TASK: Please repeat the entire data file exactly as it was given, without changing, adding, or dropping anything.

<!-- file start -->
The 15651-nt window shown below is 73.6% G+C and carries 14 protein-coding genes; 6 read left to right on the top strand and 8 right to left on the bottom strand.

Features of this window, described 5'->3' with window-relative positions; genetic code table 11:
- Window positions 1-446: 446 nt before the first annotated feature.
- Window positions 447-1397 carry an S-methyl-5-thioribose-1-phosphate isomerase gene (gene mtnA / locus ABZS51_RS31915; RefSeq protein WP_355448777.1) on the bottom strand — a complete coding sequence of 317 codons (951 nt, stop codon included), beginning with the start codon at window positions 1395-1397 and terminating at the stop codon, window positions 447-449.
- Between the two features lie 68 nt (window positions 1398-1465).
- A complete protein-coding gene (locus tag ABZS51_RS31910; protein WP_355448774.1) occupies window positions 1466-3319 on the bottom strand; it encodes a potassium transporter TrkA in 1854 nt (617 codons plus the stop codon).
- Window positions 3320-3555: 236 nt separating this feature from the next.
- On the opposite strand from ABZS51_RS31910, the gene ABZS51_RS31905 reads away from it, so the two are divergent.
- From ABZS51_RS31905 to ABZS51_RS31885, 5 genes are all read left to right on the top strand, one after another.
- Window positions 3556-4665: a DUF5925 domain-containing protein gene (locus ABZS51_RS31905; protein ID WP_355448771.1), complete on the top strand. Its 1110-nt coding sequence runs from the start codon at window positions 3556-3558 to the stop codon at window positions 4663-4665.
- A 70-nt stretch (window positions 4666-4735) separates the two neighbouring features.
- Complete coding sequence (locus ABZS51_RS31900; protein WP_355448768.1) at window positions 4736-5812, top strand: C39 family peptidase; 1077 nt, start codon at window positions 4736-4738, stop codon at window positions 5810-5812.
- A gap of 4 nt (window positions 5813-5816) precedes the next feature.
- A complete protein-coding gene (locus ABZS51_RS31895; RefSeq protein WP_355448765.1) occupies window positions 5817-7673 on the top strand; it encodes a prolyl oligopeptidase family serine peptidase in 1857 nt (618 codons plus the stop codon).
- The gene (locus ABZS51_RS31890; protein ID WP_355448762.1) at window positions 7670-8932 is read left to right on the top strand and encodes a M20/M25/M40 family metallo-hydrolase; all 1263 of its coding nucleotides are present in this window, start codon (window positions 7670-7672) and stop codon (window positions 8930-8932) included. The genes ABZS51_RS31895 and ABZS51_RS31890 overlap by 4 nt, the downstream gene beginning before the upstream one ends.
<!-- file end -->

The 15651-nt window shown below is 73.6% G+C and carries 14 protein-coding genes; 6 read left to right on the top strand and 8 right to left on the bottom strand.

Features of this window, described 5'->3' with window-relative positions; genetic code table 11:
- Window positions 1-446: 446 nt before the first annotated feature.
- Window positions 447-1397 carry an S-methyl-5-thioribose-1-phosphate isomerase gene (gene mtnA / locus ABZS51_RS31915; RefSeq protein WP_355448777.1) on the bottom strand — a complete coding sequence of 317 codons (951 nt, stop codon included), beginning with the start codon at window positions 1395-1397 and terminating at the stop codon, window positions 447-449.
- Between the two features lie 68 nt (window positions 1398-1465).
- A complete protein-coding gene (locus tag ABZS51_RS31910; protein WP_355448774.1) occupies window positions 1466-3319 on the bottom strand; it encodes a potassium transporter TrkA in 1854 nt (617 codons plus the stop codon).
- Window positions 3320-3555: 236 nt separating this feature from the next.
- On the opposite strand from ABZS51_RS31910, the gene ABZS51_RS31905 reads away from it, so the two are divergent.
- From ABZS51_RS31905 to ABZS51_RS31885, 5 genes are all read left to right on the top strand, one after another.
- Window positions 3556-4665: a DUF5925 domain-containing protein gene (locus ABZS51_RS31905; protein ID WP_355448771.1), complete on the top strand. Its 1110-nt coding sequence runs from the start codon at window positions 3556-3558 to the stop codon at window positions 4663-4665.
- A 70-nt stretch (window positions 4666-4735) separates the two neighbouring features.
- Complete coding sequence (locus ABZS51_RS31900; protein WP_355448768.1) at window positions 4736-5812, top strand: C39 family peptidase; 1077 nt, start codon at window positions 4736-4738, stop codon at window positions 5810-5812.
- A gap of 4 nt (window positions 5813-5816) precedes the next feature.
- A complete protein-coding gene (locus ABZS51_RS31895; RefSeq protein WP_355448765.1) occupies window positions 5817-7673 on the top strand; it encodes a prolyl oligopeptidase family serine peptidase in 1857 nt (618 codons plus the stop codon).
- The gene (locus ABZS51_RS31890; protein ID WP_355448762.1) at window positions 7670-8932 is read left to right on the top strand and encodes a M20/M25/M40 family metallo-hydrolase; all 1263 of its coding nucleotides are present in this window, start codon (window positions 7670-7672) and stop codon (window positions 8930-8932) included. The genes ABZS51_RS31895 and ABZS51_RS31890 overlap by 4 nt, the downstream gene beginning before the upstream one ends.